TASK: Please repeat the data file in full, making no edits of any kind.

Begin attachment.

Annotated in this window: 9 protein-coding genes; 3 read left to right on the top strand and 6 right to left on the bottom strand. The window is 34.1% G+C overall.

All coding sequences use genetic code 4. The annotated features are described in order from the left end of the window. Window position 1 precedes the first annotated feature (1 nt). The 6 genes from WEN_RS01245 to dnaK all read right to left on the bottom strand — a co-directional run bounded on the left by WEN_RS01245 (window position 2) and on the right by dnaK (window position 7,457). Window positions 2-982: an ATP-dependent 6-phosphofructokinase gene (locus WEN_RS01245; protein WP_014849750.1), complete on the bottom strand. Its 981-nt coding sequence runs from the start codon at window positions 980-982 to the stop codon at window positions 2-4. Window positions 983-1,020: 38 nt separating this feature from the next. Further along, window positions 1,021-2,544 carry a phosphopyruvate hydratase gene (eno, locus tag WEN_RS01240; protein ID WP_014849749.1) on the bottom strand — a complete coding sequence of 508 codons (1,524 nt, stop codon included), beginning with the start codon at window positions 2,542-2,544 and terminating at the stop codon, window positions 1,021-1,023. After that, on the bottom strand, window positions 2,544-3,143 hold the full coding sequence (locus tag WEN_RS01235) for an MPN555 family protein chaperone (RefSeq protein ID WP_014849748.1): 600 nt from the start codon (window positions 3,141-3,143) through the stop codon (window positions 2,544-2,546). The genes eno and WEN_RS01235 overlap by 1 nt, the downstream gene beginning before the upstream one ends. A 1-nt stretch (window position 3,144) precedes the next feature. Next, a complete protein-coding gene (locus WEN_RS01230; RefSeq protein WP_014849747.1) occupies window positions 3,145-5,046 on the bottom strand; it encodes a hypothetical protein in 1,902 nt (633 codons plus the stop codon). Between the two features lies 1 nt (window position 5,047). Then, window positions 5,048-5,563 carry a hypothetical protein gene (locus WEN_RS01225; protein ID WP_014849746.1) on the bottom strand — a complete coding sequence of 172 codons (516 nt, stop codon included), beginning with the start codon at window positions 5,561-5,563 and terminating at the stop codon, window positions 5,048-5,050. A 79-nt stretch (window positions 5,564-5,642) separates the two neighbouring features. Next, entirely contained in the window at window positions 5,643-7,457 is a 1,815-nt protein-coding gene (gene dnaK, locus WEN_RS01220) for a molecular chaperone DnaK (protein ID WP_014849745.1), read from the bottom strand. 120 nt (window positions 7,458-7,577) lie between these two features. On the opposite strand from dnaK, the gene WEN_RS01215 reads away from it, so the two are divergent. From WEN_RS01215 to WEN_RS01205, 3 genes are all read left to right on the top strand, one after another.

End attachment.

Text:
Annotated in this window: 9 protein-coding genes; 3 read left to right on the top strand and 6 right to left on the bottom strand. The window is 34.1% G+C overall.

All coding sequences use genetic code 4. The annotated features are described in order from the left end of the window. Window position 1 precedes the first annotated feature (1 nt). The 6 genes from WEN_RS01245 to dnaK all read right to left on the bottom strand — a co-directional run bounded on the left by WEN_RS01245 (window position 2) and on the right by dnaK (window position 7,457). Window positions 2-982: an ATP-dependent 6-phosphofructokinase gene (locus WEN_RS01245; protein WP_014849750.1), complete on the bottom strand. Its 981-nt coding sequence runs from the start codon at window positions 980-982 to the stop codon at window positions 2-4. Window positions 983-1,020: 38 nt separating this feature from the next. Further along, window positions 1,021-2,544 carry a phosphopyruvate hydratase gene (eno, locus tag WEN_RS01240; protein ID WP_014849749.1) on the bottom strand — a complete coding sequence of 508 codons (1,524 nt, stop codon included), beginning with the start codon at window positions 2,542-2,544 and terminating at the stop codon, window positions 1,021-1,023. After that, on the bottom strand, window positions 2,544-3,143 hold the full coding sequence (locus tag WEN_RS01235) for an MPN555 family protein chaperone (RefSeq protein ID WP_014849748.1): 600 nt from the start codon (window positions 3,141-3,143) through the stop codon (window positions 2,544-2,546). The genes eno and WEN_RS01235 overlap by 1 nt, the downstream gene beginning before the upstream one ends. A 1-nt stretch (window position 3,144) precedes the next feature. Next, a complete protein-coding gene (locus WEN_RS01230; RefSeq protein WP_014849747.1) occupies window positions 3,145-5,046 on the bottom strand; it encodes a hypothetical protein in 1,902 nt (633 codons plus the stop codon). Between the two features lies 1 nt (window position 5,047). Then, window positions 5,048-5,563 carry a hypothetical protein gene (locus WEN_RS01225; protein ID WP_014849746.1) on the bottom strand — a complete coding sequence of 172 codons (516 nt, stop codon included), beginning with the start codon at window positions 5,561-5,563 and terminating at the stop codon, window positions 5,048-5,050. A 79-nt stretch (window positions 5,564-5,642) separates the two neighbouring features. Next, entirely contained in the window at window positions 5,643-7,457 is a 1,815-nt protein-coding gene (gene dnaK, locus WEN_RS01220) for a molecular chaperone DnaK (protein ID WP_014849745.1), read from the bottom strand. 120 nt (window positions 7,458-7,577) lie between these two features. On the opposite strand from dnaK, the gene WEN_RS01215 reads away from it, so the two are divergent. From WEN_RS01215 to WEN_RS01205, 3 genes are all read left to right on the top strand, one after another.